At the station, I get to try a limited version of the automatic ticketing machine. However, I don’t realize that the maximum amount of change that the machine can return is Euro 4.80 so I end up with two tickets to Florence along with a credit slip showing that the railroad owes me Euro 8.40, Someone tells me that I can claim the credit at any ticket office. We have about 45 minutes to wait for the next train to Florence. We notice that many of our fellow passengers are Asians…we had read that Prato had the largest Asian population in Italy and that there are some very good Chinese restaurants.

The train to Florence is slow….it sits in one of the outlying Florence stations (Rifredi) for about 15 minutes. When we arrive in Florence, the lines at the ticket window are long so we decide not to wait to get my outstanding credit. Our trustworthy bus is sitting at its terminal waiting for us to take us to our apartment.

The rain begins to let up and patches of blue sky and sun are showing as we watch from our window. I take a walk to arrange our social schedule for the next few nights….friends from Maine are staying at a hotel down the street and I run into them after I have left a note at the desk. We arrange to have dinner on Monday or Tuesday. Then I walk to San Frediano to confirm our dinner tonight with Mindy and Anthony (Pokey from the message board Slow Travel) who are staying at Residenza Il Carmine. On the way, I check out a possible dinner place near Piazza Il Carmine, Il Brindellone. I visit with them for a while in their apartment and we agree to meet at the restaurant at 8 pm.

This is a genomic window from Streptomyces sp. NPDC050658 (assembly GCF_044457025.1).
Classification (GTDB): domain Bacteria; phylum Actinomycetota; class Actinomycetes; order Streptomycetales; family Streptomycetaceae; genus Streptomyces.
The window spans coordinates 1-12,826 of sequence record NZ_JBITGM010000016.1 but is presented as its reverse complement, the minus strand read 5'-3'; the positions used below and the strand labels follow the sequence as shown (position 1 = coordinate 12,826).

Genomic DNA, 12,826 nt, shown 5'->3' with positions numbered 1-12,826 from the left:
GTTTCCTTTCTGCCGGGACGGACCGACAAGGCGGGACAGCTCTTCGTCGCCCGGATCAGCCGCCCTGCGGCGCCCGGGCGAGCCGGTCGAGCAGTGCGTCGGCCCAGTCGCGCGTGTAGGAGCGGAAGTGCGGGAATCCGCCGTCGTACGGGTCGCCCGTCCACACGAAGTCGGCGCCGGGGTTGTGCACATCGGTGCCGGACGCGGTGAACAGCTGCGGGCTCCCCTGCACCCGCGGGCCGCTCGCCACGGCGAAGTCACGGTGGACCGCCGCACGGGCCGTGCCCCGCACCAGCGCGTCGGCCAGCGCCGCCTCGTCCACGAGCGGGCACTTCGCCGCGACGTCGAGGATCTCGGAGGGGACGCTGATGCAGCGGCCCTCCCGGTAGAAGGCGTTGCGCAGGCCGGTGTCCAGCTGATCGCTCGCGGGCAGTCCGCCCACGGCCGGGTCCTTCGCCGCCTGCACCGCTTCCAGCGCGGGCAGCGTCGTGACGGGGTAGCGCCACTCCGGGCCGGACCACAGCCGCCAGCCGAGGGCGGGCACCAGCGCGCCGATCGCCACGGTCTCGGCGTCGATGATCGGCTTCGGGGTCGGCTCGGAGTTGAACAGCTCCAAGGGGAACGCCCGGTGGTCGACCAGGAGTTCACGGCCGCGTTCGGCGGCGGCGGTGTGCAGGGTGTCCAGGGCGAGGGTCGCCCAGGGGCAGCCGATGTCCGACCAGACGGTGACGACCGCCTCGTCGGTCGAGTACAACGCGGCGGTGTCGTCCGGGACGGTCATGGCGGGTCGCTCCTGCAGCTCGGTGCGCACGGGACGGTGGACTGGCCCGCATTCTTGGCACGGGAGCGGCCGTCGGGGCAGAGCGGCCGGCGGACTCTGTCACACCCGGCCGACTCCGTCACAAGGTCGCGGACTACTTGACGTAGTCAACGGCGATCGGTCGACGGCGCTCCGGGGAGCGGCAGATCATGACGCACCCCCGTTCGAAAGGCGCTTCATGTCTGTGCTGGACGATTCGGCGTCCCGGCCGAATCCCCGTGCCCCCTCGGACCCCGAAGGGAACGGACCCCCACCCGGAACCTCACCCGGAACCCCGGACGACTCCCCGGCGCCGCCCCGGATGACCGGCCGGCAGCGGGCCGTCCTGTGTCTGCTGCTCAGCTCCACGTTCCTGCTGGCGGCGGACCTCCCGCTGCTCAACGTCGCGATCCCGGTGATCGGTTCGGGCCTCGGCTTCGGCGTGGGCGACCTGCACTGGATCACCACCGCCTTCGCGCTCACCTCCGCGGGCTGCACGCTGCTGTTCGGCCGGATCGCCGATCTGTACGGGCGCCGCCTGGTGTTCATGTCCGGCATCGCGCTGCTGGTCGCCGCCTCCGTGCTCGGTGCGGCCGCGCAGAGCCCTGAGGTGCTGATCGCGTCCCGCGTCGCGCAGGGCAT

Walking back to the apartment, the neighborhood around Santo Sprito is busy….all the stores are open on Sunday afternoon and people are out walking, talking and shopping. I stop for some bread at our regular bakery, which is (unusually) open on seven days a week, but they are sold out at 6:30 pm.

Dinner at Il Brindellone is a lot of fun. We enjoy the company of Anthony and Mindy. The food is very good….a traditional Tuscan antipasto of ham, salume and crostini, a ribollita for me, ravioli for Anthony, stracceti (pasta strips) with a béchamel sauce for Mindy and gnocchi with a rucola pesto for Diana. They order a bistecca fiorentina for three…..before it is cooked, the waiter brings out the steak for our approval—it is amazingly thick. When the steak returns to the table, it is as a “bistecca” ought to be—crusty on the outside and beautifully rare on the inside. The steak eaters enjoy their dish and we realize that ordering the “bistecca” for one person just doesn’t have the same result as ordering a larger portion. I have some spinach and try a few bites of the bistecca…which—even to a non-steak eater—tastes very good. Mindy and Anthony share a piece of chocolate cake for dessert, which they like very much.

We say goodnight to them at their street and have a pleasant walk back to the apartment.